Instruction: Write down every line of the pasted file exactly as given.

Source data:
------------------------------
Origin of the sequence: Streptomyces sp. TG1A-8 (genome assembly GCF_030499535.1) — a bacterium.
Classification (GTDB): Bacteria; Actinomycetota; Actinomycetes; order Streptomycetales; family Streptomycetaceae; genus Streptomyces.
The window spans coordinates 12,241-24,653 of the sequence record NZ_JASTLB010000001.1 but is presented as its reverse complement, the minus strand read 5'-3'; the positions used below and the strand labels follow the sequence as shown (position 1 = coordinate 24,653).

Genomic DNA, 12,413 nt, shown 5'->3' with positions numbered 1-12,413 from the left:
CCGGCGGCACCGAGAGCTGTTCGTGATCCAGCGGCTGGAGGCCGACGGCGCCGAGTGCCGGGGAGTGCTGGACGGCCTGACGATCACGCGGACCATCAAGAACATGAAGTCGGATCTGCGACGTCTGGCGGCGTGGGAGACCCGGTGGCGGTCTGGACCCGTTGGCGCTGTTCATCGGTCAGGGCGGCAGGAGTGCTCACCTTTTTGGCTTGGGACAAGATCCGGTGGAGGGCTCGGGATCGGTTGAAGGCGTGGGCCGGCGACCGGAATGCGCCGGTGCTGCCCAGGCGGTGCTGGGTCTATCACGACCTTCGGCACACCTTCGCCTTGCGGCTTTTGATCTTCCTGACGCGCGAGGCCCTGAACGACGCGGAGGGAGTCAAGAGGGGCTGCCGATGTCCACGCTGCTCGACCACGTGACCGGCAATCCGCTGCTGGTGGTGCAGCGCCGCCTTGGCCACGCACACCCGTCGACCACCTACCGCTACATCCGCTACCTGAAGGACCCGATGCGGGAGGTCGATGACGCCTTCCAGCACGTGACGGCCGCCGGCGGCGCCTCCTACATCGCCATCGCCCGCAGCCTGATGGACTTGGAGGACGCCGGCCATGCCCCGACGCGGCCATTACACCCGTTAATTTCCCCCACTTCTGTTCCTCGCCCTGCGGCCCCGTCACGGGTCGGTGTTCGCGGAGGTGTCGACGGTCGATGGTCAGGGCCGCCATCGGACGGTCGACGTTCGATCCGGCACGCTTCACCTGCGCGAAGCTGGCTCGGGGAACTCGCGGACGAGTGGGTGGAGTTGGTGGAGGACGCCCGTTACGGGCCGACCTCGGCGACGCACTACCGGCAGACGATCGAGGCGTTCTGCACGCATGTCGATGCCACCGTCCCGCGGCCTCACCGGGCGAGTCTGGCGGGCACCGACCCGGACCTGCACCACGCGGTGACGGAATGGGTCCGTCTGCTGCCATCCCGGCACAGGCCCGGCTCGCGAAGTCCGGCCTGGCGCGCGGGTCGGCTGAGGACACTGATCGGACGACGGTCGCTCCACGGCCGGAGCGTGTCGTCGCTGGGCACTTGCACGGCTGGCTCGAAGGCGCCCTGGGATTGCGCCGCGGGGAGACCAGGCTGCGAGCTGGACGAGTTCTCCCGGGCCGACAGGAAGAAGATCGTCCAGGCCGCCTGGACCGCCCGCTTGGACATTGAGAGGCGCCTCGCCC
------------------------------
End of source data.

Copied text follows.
Origin of the sequence: Streptomyces sp. TG1A-8 (genome assembly GCF_030499535.1) — a bacterium.
Classification (GTDB): Bacteria; Actinomycetota; Actinomycetes; order Streptomycetales; family Streptomycetaceae; genus Streptomyces.
The window spans coordinates 12,241-24,653 of the sequence record NZ_JASTLB010000001.1 but is presented as its reverse complement, the minus strand read 5'-3'; the positions used below and the strand labels follow the sequence as shown (position 1 = coordinate 24,653).

Genomic DNA, 12,413 nt, shown 5'->3' with positions numbered 1-12,413 from the left:
CCGGCGGCACCGAGAGCTGTTCGTGATCCAGCGGCTGGAGGCCGACGGCGCCGAGTGCCGGGGAGTGCTGGACGGCCTGACGATCACGCGGACCATCAAGAACATGAAGTCGGATCTGCGACGTCTGGCGGCGTGGGAGACCCGGTGGCGGTCTGGACCCGTTGGCGCTGTTCATCGGTCAGGGCGGCAGGAGTGCTCACCTTTTTGGCTTGGGACAAGATCCGGTGGAGGGCTCGGGATCGGTTGAAGGCGTGGGCCGGCGACCGGAATGCGCCGGTGCTGCCCAGGCGGTGCTGGGTCTATCACGACCTTCGGCACACCTTCGCCTTGCGGCTTTTGATCTTCCTGACGCGCGAGGCCCTGAACGACGCGGAGGGAGTCAAGAGGGGCTGCCGATGTCCACGCTGCTCGACCACGTGACCGGCAATCCGCTGCTGGTGGTGCAGCGCCGCCTTGGCCACGCACACCCGTCGACCACCTACCGCTACATCCGCTACCTGAAGGACCCGATGCGGGAGGTCGATGACGCCTTCCAGCACGTGACGGCCGCCGGCGGCGCCTCCTACATCGCCATCGCCCGCAGCCTGATGGACTTGGAGGACGCCGGCCATGCCCCGACGCGGCCATTACACCCGTTAATTTCCCCCACTTCTGTTCCTCGCCCTGCGGCCCCGTCACGGGTCGGTGTTCGCGGAGGTGTCGACGGTCGATGGTCAGGGCCGCCATCGGACGGTCGACGTTCGATCCGGCACGCTTCACCTGCGCGAAGCTGGCTCGGGGAACTCGCGGACGAGTGGGTGGAGTTGGTGGAGGACGCCCGTTACGGGCCGACCTCGGCGACGCACTACCGGCAGACGATCGAGGCGTTCTGCACGCATGTCGATGCCACCGTCCCGCGGCCTCACCGGGCGAGTCTGGCGGGCACCGACCCGGACCTGCACCACGCGGTGACGGAATGGGTCCGTCTGCTGCCATCCCGGCACAGGCCCGGCTCGCGAAGTCCGGCCTGGCGCGCGGGTCGGCTGAGGACACTGATCGGACGACGGTCGCTCCACGGCCGGAGCGTGTCGTCGCTGGGCACTTGCACGGCTGGCTCGAAGGCGCCCTGGGATTGCGCCGCGGGGAGACCAGGCTGCGAGCTGGACGAGTTCTCCCGGGCCGACAGGAAGAAGATCGTCCAGGCCGCCTGGACCGCCCGCTTGGACATTGAGAGGCGCCTCGCCC